Follow-Up Comparisons of Intervention and Comparison Schools in a State Tobacco Prevention and Control Initiative

JOURNAL OF SCHOOL HEALTH, Issue 3 2006
Phyllis Gingiss
The intervention, which was funded through the Texas Department of State Health Services, consisted of guidance, training, technical assistance, and reimbursement of approximately $2000 per year for program expenses. Self-administered written surveys for Principals and Health Coordinators, based on the School Health Education Profile Tobacco Module, were designed for periodic assessment of the status of school programs. Surveys were sent in 2002 to intervention (n = 74) and comparison (n = 60) schools. Response to the Principal Survey was received from 109 (81%) schools, and response to the Health Coordinator Survey was received from 84 (63%) schools. Survey analysis showed that intervention schools more frequently (p , .05) reported: (1) being extremely or moderately active in student cessation support, teacher training, policy development, family involvement, and assessment of the prevention program; (2) using recommended curricula, offering more tobacco-related lessons, involving more teachers, and using more recommended teaching methods such as role-playing, simulations or practice, and peer educators; and (3) having more interest in staff development and more funding to purchase release time. Similarities across schools are provided, as well as recommendations for future planning. (J Sch Health. 2006;76(3):98-103) [source]


Community Social Responsibility and Its Consequences for Family Business Performance,

JOURNAL OF SMALL BUSINESS MANAGEMENT, Issue 3 2008
Linda S. Niehm
Family-centered businesses may have unique perspectives of socially responsible behavior due to family involvement and ties to the community. This research explored the antecedents and consequences of community social responsibility (CSR) for family firms operating in small and rural markets. Using a national sample from the 2000 wave of the National Family Business Survey (NFBS), researchers profiled family business operators' (n = 221) to determine if their CSR orientation contributed to family business performance. Enlightened self interest and social capital perspectives provide a framework for elaborating the role of CSR in sustaining family businesses in changing small communities. Results indicate that three dimensions, commitment to the community, community support, and sense of community, account for 43 percent of the variation in family business operators' CSR. Size of the business was significantly related to family firms' ability to give and receive community support. Further, commitment to the community was found to significantly explain perceived family business performance while community support explained financial performance. Findings suggest that socially responsible business behaviors can indeed contribute to the sustainability of family businesses in small rural communities. [source]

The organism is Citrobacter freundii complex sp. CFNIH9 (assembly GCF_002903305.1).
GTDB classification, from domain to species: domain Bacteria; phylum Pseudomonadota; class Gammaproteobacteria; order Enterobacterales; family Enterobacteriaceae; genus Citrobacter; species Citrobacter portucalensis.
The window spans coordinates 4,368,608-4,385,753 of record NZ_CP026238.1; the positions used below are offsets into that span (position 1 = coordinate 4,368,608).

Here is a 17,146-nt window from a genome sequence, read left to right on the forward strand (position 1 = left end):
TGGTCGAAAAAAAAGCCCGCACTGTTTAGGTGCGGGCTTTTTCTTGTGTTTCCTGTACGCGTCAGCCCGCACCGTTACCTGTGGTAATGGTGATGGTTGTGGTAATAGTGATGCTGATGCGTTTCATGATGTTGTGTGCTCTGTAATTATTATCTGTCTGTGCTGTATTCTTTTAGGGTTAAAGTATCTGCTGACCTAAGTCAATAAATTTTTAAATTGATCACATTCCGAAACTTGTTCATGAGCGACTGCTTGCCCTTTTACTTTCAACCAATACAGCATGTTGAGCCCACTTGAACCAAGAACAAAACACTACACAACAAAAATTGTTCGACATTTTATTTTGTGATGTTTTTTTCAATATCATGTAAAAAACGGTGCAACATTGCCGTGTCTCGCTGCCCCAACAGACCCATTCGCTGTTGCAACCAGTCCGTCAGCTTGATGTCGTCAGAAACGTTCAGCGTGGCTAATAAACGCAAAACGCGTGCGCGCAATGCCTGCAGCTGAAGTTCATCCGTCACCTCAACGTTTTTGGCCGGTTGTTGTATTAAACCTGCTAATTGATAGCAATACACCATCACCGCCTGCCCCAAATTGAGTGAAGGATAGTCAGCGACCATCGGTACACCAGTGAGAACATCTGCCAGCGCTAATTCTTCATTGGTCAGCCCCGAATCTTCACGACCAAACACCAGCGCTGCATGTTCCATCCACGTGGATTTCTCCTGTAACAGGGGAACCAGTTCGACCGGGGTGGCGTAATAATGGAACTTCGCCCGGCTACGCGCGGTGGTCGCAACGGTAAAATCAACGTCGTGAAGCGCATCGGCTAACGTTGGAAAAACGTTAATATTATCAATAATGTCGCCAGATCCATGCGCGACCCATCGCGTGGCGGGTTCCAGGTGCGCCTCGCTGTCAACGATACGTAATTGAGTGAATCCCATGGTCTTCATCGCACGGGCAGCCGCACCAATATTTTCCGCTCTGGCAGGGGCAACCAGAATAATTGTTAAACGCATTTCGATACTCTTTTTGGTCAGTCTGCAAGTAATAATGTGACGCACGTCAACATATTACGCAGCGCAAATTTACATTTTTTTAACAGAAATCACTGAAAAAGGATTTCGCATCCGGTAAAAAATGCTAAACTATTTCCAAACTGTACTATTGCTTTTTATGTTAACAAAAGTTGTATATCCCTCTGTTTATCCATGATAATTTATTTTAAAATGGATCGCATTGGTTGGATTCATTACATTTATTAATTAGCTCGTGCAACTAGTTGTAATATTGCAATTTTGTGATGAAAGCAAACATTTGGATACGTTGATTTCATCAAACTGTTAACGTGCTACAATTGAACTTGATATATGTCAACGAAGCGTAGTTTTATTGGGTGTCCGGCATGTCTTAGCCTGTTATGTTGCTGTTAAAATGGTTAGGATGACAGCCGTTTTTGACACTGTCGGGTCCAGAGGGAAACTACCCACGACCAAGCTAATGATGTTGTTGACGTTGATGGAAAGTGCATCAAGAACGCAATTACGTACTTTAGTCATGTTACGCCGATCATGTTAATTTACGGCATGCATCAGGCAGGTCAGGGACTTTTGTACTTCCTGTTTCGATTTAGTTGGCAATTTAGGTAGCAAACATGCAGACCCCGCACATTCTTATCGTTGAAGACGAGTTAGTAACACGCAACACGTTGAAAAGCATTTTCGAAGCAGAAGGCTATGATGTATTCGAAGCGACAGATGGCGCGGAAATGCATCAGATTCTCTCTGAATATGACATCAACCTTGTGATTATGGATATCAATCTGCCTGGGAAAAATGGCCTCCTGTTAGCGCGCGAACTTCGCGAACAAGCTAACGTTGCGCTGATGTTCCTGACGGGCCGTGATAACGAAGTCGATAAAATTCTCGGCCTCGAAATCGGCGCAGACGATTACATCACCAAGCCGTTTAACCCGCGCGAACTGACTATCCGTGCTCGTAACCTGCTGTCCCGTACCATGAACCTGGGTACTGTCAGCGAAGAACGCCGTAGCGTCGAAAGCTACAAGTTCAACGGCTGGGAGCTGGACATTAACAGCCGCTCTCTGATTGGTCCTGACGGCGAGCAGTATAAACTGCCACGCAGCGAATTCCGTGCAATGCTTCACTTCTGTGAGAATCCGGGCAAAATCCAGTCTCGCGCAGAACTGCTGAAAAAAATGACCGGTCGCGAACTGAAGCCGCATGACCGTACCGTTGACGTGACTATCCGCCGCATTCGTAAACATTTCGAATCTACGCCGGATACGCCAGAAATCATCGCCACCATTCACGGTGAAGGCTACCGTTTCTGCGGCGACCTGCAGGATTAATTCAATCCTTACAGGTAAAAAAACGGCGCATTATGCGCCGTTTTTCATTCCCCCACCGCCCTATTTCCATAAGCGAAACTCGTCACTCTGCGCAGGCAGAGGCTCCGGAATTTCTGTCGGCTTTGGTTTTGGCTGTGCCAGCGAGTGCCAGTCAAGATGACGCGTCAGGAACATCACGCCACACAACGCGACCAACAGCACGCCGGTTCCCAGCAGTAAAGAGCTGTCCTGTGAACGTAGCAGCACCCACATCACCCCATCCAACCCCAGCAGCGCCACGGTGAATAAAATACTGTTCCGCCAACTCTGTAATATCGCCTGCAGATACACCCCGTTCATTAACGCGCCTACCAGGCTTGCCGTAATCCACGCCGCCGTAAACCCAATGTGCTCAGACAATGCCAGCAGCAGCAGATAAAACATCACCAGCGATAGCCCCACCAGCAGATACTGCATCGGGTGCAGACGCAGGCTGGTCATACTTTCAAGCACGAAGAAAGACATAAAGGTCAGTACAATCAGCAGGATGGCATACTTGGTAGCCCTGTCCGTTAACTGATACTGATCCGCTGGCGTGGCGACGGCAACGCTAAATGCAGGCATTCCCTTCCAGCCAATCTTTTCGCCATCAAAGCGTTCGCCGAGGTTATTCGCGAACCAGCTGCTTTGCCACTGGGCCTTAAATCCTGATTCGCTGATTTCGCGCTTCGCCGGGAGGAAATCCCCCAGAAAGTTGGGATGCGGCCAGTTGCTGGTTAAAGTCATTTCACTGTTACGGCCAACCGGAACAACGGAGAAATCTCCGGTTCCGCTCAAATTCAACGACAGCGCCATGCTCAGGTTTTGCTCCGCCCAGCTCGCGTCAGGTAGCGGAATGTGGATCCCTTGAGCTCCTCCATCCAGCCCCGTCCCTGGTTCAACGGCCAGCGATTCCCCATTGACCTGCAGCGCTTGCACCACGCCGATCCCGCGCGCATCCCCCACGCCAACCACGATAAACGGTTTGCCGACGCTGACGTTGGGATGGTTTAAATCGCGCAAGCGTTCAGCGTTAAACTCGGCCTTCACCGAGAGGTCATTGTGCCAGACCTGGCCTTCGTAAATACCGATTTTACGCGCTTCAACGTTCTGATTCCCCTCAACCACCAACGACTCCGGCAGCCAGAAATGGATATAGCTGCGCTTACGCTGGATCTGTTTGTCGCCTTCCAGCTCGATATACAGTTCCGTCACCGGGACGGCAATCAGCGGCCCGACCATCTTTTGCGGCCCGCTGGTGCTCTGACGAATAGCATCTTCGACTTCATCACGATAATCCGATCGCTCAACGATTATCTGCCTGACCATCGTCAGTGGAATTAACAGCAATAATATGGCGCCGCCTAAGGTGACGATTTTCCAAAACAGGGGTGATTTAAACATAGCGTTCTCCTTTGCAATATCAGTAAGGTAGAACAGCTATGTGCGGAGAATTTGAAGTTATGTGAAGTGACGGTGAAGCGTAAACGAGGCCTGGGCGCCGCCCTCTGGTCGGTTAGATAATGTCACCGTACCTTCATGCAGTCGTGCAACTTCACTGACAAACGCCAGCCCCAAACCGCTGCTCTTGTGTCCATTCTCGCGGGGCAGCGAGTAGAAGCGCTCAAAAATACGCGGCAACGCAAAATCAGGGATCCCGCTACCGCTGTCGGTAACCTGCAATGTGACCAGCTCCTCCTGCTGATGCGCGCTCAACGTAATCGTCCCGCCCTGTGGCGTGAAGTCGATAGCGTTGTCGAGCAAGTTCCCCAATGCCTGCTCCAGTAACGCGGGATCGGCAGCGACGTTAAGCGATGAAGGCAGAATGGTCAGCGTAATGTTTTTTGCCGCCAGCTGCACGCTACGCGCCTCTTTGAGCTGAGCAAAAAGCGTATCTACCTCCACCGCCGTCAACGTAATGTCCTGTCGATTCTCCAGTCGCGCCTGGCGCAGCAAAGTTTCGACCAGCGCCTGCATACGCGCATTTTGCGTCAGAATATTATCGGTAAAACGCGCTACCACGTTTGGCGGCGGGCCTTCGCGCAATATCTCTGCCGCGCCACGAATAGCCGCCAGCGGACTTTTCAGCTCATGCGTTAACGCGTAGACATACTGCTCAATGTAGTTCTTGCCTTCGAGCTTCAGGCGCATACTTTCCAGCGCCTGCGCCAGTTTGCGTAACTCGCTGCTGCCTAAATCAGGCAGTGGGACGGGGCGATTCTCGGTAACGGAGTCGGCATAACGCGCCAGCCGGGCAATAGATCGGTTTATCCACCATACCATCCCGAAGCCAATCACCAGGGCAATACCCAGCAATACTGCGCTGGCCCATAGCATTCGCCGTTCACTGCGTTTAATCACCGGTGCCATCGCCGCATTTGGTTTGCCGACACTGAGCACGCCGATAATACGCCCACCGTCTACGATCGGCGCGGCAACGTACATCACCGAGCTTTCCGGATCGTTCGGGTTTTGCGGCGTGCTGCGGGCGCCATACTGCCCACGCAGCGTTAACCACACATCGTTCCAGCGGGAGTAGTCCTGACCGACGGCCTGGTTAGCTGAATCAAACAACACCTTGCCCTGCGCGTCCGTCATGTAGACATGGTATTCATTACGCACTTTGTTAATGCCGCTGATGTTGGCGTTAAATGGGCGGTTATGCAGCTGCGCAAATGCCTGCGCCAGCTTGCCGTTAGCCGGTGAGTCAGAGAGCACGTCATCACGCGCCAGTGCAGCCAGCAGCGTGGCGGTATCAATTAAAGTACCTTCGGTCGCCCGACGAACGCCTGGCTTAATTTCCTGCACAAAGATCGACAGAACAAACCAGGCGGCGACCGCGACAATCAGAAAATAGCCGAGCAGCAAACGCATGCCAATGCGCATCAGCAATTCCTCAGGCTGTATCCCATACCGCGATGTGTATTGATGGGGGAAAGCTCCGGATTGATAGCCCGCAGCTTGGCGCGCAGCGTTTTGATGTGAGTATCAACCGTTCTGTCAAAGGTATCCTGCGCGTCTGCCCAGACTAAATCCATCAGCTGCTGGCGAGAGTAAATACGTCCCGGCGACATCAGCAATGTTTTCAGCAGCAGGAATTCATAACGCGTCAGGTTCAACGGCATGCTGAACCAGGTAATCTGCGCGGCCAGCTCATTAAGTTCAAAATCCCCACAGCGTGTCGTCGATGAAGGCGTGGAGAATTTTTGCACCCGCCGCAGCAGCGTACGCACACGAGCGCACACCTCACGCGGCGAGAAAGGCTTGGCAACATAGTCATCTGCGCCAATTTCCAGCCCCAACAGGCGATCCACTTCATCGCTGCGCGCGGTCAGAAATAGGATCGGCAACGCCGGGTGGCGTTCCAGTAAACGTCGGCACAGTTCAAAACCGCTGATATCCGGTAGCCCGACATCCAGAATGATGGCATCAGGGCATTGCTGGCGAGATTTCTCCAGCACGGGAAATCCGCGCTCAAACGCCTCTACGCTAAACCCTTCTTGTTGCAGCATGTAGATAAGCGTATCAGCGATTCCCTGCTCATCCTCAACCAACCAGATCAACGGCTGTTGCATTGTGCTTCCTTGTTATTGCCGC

Research Issues in Genetic Testing of Adolescents for Obesity

NUTRITION REVIEWS, Issue 8 2004
Mary E. Segal Ph.D.
Obesity is often established in adolescence, and advances are being made in identifying its genetic underpinnings. We examine issues related to the eventual likelihood of genetic tests for obesity targeted to adolescents: family involvement; comprehension of the test's meaning; how knowledge of genetic status may affect psychological adaptation; minors' ability to control events; parental/child autonomy; ability to make informed medical decisions; self-esteem; unclear distinctions between early/late onset for this condition; and social stigmatization. The public health arena will be important in educating families about possible future genetic tests for obesity. [source]


Practitioner Review: Psychological Management of Anxiety Disorders in Childhood

THE JOURNAL OF CHILD PSYCHOLOGY AND PSYCHIATRY AND ALLIED DISCIPLINES, Issue 8 2001
Mark R. Dadds
Many anxiety problems begin in childhood and are a common form of psychological problem that can be highly distressing and associated with a range of social impairments. Thus, skills for conceptualising, assessing, and treating childhood anxiety problems should be in the repertoire of all child mental health specialists. This paper reviews psychosocial treatments for the most common anxiety disorders in children and adolescents. Developmental models of anxiety disorders emphasise maximum risk in children with shy or inhibited temperaments who are exposed to high family anxiety and avoidance, and/or acutely distressing experiences. As children mature these temperamental and environmental experiences are internalised to low self-competence and high threat expectancy. Both individual or group-based interventions utilising cognitive-behavioural strategies to address multiple risk factors are highly efficacious and family involvement can contribute to positive outcomes. Guidelines for assessment and treatment are presented, and suggestions are made for effectively managing clinical process. [source]


Treating acute mental illness in rural general hospitals: Necessity or choice?

AUSTRALIAN JOURNAL OF RURAL HEALTH, Issue 4 2006
Catherine Hungerford